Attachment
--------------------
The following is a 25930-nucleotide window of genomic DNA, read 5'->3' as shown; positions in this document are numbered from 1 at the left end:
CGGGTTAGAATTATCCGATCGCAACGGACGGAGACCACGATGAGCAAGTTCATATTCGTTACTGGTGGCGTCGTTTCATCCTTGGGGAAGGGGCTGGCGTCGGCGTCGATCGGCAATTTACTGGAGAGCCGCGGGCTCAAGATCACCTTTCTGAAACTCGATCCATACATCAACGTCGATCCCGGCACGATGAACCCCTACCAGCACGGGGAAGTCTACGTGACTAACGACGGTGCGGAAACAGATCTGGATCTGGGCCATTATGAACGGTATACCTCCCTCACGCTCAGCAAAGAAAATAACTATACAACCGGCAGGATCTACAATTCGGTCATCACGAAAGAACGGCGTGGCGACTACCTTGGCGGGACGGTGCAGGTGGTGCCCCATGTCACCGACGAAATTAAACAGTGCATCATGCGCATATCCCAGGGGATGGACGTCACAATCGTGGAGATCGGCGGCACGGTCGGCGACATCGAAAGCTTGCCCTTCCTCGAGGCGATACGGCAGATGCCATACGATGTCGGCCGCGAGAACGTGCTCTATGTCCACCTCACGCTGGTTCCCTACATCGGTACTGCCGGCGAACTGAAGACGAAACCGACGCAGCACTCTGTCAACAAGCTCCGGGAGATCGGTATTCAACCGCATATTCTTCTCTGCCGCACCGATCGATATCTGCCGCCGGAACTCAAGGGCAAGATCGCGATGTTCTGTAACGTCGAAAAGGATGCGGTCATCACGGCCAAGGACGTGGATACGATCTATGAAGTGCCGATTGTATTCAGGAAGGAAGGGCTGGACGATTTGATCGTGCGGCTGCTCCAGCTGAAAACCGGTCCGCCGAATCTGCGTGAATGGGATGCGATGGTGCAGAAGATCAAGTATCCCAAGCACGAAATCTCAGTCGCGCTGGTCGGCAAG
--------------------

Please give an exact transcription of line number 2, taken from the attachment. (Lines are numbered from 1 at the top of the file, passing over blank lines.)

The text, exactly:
CGGGTTAGAATTATCCGATCGCAACGGACGGAGACCACGATGAGCAAGTTCATATTCGTTACTGGTGGCGTCGTTTCATCCTTGGGGAAGGGGCTGGCGTCGGCGTCGATCGGCAATTTACTGGAGAGCCGCGGGCTCAAGATCACCTTTCTGAAACTCGATCCATACATCAACGTCGATCCCGGCACGATGAACCCCTACCAGCACGGGGAAGTCTACGTGACTAACGACGGTGCGGAAACAGATCTGGATCTGGGCCATTATGAACGGTATACCTCCCTCACGCTCAGCAAAGAAAATAACTATACAACCGGCAGGATCTACAATTCGGTCATCACGAAAGAACGGCGTGGCGACTACCTTGGCGGGACGGTGCAGGTGGTGCCCCATGTCACCGACGAAATTAAACAGTGCATCATGCGCATATCCCAGGGGATGGACGTCACAATCGTGGAGATCGGCGGCACGGTCGGCGACATCGAAAGCTTGCCCTTCCTCGAGGCGATACGGCAGATGCCATACGATGTCGGCCGCGAGAACGTGCTCTATGTCCACCTCACGCTGGTTCCCTACATCGGTACTGCCGGCGAACTGAAGACGAAACCGACGCAGCACTCTGTCAACAAGCTCCGGGAGATCGGTATTCAACCGCATATTCTTCTCTGCCGCACCGATCGATATCTGCCGCCGGAACTCAAGGGCAAGATCGCGATGTTCTGTAACGTCGAAAAGGATGCGGTCATCACGGCCAAGGACGTGGATACGATCTATGAAGTGCCGATTGTATTCAGGAAGGAAGGGCTGGACGATTTGATCGTGCGGCTGCTCCAGCTGAAAACCGGTCCGCCGAATCTGCGTGAATGGGATGCGATGGTGCAGAAGATCAAGTATCCCAAGCACGAAATCTCAGTCGCGCTGGTCGGCAAG